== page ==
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March starts on the same day of the week as November every year, and February in common years only. March ends on the same day of the week as June every year. In leap years, March starts on the same day as September and December of the previous year. In common years, March starts on the same day as June of the previous year. In leap years, March ends on the same day of the week as April and December of the previous year. In common years, March ends on the same day of the week as September of the previous year. In years immediately before leap years, March starts on the same day of the week as May of the following year. In years immediately before common years, March starts on the same day of the week as August of the previous year. In years immediately before leap years, March ends on the same day of the week as May of the following year. In years immediately before common years, March ends on the same day of the week as August and November of the following year.
The name of March comes from LatinMartius, the first month of the earliest Roman calendar. It was named for Mars, the Roman god of war who was also regarded as a guardian of agriculture and an ancestor of the Roman people through his sons Romulus and Remus. His month Martius was the beginning of the season for both farming and warfare,1 and the festivals held in his honor during the month were mirrored by others in October, when the season for these activities came to a close.2Martius remained the first month of the Roman calendar year perhaps as late as 153 BC,3 and several religious observances in the first half of the month were originally new year's celebrations.4 Even in late antiquity, Roman mosaics picturing the months sometimes still placed March first.5
March 1 began the numbered year in Russia until the end of the 15th century. Great Britain and its colonies continued to use March 25 until 1752, when they finally adopted the Gregorian calendar. Many other cultures and religions still celebrate the beginning of the New Year in March.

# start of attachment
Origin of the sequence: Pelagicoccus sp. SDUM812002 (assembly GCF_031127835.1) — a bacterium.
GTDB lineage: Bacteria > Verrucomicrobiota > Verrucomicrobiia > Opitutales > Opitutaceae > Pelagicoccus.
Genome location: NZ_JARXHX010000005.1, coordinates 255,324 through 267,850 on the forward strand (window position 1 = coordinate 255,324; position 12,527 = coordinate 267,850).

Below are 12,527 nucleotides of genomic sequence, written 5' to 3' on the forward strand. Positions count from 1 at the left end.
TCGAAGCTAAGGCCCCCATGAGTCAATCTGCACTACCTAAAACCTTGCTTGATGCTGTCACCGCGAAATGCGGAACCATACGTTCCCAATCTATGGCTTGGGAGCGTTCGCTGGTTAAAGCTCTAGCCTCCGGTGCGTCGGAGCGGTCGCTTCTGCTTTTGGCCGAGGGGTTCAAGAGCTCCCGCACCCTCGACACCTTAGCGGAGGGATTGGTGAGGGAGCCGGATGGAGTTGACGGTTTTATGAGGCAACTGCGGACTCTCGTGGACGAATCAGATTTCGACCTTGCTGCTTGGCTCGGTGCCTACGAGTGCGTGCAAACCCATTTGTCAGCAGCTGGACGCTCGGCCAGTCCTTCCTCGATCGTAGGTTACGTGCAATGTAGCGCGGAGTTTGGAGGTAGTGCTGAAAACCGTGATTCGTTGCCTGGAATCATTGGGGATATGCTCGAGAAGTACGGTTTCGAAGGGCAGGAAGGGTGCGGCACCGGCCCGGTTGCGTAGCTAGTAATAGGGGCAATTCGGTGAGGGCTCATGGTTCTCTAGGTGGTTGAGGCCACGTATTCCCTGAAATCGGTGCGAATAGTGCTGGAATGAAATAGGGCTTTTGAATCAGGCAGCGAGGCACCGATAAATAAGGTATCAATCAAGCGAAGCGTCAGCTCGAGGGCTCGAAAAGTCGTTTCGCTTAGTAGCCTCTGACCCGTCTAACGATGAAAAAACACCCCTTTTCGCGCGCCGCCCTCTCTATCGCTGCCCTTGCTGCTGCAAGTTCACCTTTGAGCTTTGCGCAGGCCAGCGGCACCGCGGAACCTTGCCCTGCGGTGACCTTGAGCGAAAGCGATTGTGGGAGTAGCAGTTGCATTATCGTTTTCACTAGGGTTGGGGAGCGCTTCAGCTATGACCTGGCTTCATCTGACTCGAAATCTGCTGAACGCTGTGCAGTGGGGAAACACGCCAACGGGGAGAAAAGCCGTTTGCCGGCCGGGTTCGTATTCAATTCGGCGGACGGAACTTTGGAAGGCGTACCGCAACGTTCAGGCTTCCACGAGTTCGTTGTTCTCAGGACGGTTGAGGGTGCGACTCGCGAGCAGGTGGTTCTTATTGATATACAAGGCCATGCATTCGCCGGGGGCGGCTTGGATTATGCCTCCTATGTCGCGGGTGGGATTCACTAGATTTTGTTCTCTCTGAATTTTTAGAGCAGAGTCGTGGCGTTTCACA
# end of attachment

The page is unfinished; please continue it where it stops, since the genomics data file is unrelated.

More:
In Finnish, the month is called maaliskuu, which is believed to originate from maallinen kuu, during March, earth finally becomes visible under the snow (other etymological theories have however been put forward). In Ukrainian, the month is called березень, meaning birch tree, and březen in Czech. Historical names for March include the SaxonLentmonat, named after the March equinox and gradual lengthening of days, and the eventual namesake of Lent. Saxons also called March Rhed-monat or Hreth-monath (deriving from their goddess Rhedam/Hreth), and Angles called it Hyld-monath. In Slovene, the traditional name is sušec, meaning the month when the earth becomes dry enough so that it is possible to cultivate it. The name was first written in 1466 in the Škofja Loka manuscript. Other names were used too, for example brezen and breznik, "the month of birches".6 The Turkish word Mart is given after the name of Mars the god.
Purple Day, March 26: The Global Day of Epilepsy Awareness founded by Cassidy Megan, an inspirational epileptic girl from Nova Scotia, Canada who is dedicated to increasing epilepsy awareness worldwide. March 26 is officially recognized by law as Purple Day for epilepsy awareness in Canada.7
March is the first month of spring in the Northern Hemisphere (North America, Europe, Asia and part of Africa) and the first month of fall or autumn in the Southern Hemisphere (South America, part of Africa, and Oceania).
The zodiac signs for the month of March are Pisces (until March 20) and Aries (March 21 onwards).
^Mary Beard, John North, and Simon Price, Religions of Rome (Cambridge University Press, 1998), pp. 47–48 and 53.
^Michael Lipka, Roman Gods: A Conceptual Approach (Brill, 2009), p. 37. The views of Georg Wissowa on the festivals of Mars framing the military campaigning season are summarized by C. Bennett Pascal, "October Horse," Harvard Studies in Classical Philology 85 (1981), p. 264, with bibliography.
^H.H. Scullard, Festivals and Ceremonies of the Roman Republic (Cornell University Press, 1981), p. 84; Gary Forsythe, Time in Roman Religion: One Thousand Years of Religious History (Routledge, 2012), p. 14 (on the uncertainty of when the change occurred).
^Scullard, Festivals and Ceremonies of the Roman Republic, p. 85ff.
^Aïcha Ben Abed, Tunisian Mosaics: Treasures from Roman Africa (Getty Publications, 2006), p. 113.